Heatwave chances have doubled in UP because of climate change

An independent US-based group, Climate Central, developed the Climate Shift Index to quantify the contribution of climate change to daily temperatures

Representative image (photo: IANS)
Representative image (photo: IANS)


Chances of heat wave in Uttar Pradesh have doubled because of climate change, says an analysis conducted using a metric called the Climate Shift Index.

An independent US-based group of scientists and communicators, Climate Central, developed the tool which quantifies the contribution of climate change to daily temperatures.

Ballia recorded 68 patient deaths at the district hospital in five days till June 19 amid a punishing heat wave in the region. Officials, however, said only two people died due to heat stroke. According to media reports, the neighbouring Deoria district also saw deaths amid extreme heat. Researchers at Climate Central conducted the analysis using CSI, which measures how often and how much temperatures have shifted from the historical average. A higher index indicates more dramatic change compared to the past.

CSI levels above one indicate climate change. Levels between two and five mean that climate change made those temperatures between two to five times more likely.

The analysis shows that certain parts of Uttar Pradesh reached CSI levels of three, indicating temperatures that have become at least three times more likely due to climate change.

New analysis shows that a three-day extreme heat event over Uttar Pradesh from June 14-16 was made at least two times more likely by human-caused climate change, researchers at Climate Central said.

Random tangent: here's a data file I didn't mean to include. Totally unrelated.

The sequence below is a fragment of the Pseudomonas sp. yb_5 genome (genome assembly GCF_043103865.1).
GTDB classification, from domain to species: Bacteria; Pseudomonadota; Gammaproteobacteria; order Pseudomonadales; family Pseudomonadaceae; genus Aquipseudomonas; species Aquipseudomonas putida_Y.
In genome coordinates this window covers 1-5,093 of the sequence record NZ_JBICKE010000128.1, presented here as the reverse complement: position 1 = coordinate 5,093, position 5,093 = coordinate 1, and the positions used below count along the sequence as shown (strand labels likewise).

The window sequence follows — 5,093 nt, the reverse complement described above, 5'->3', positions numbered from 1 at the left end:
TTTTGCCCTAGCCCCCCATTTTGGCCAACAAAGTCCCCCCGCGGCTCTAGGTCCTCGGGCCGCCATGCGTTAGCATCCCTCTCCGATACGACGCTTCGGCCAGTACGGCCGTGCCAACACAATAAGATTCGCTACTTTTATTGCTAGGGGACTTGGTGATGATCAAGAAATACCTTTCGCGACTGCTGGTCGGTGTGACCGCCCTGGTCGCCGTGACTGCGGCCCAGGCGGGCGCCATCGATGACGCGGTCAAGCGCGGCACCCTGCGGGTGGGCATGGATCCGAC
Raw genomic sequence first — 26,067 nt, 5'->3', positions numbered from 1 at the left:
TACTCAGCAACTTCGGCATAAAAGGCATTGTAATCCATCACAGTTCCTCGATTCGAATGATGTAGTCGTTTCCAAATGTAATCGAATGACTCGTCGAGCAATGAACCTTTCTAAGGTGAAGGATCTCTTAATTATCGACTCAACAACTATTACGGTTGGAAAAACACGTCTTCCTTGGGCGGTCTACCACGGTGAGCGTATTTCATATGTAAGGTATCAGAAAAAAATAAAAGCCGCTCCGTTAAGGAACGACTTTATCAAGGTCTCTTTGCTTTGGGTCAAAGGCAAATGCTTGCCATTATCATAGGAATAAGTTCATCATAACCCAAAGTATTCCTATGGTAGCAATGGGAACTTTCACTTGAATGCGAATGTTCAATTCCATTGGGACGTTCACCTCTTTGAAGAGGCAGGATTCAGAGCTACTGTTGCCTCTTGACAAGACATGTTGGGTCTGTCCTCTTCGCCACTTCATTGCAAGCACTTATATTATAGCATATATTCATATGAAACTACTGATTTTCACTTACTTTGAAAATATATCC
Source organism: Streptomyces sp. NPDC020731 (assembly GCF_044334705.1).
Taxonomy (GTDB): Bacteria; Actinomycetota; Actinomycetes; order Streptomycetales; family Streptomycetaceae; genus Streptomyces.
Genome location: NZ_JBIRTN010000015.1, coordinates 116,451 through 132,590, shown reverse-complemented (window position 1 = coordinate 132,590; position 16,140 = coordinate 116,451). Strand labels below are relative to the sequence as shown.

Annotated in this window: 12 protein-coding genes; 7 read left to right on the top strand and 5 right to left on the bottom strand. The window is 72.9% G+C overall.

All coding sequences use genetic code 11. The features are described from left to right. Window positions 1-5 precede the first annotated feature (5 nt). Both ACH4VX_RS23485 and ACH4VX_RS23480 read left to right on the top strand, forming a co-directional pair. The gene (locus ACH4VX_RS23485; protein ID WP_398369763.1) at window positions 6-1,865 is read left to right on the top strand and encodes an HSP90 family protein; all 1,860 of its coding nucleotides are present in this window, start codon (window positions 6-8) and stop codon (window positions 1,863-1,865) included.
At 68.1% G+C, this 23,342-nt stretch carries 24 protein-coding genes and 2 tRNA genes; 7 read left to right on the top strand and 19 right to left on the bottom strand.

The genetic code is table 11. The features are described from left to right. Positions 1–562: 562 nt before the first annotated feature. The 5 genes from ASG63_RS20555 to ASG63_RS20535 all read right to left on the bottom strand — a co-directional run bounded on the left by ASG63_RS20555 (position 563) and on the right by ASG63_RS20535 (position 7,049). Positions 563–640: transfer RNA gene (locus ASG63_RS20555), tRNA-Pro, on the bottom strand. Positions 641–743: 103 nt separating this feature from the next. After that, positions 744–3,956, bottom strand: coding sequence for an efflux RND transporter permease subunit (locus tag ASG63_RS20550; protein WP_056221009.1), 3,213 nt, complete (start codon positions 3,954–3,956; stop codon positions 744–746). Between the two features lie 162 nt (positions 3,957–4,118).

According to them, extreme temperatures coupled with high humidity contributed to the severity of the event.

"We see again and again that climate change dramatically increases the frequency and intensity of heat waves, one of the deadliest weather events that exist. Our most recent World Weather Attribution (WWA) study has shown that this has been recognised in India, but the implementation of heat action plans is slow,” said Friederike Otto, the co-lead of WWA, a panel of international experts studying the role of climate change in extreme weather events.

He added, “It needs to be an absolute priority adaptation action everywhere.”

In April, heat and long exposure to the sun claimed 13 lives at a function in Navi Mumbai's Kharghar.

Medical experts say heat stroke occurs when the body's temperature regulation system fails and it overheats.

Common symptoms include a very high body temperature, rapid breathing, rapid heart rate, altered mental state and sometimes dry skin or absence of sweating. However, these symptoms can also occur in other medical emergencies, making it difficult to immediately identify heat stroke as the cause of death.

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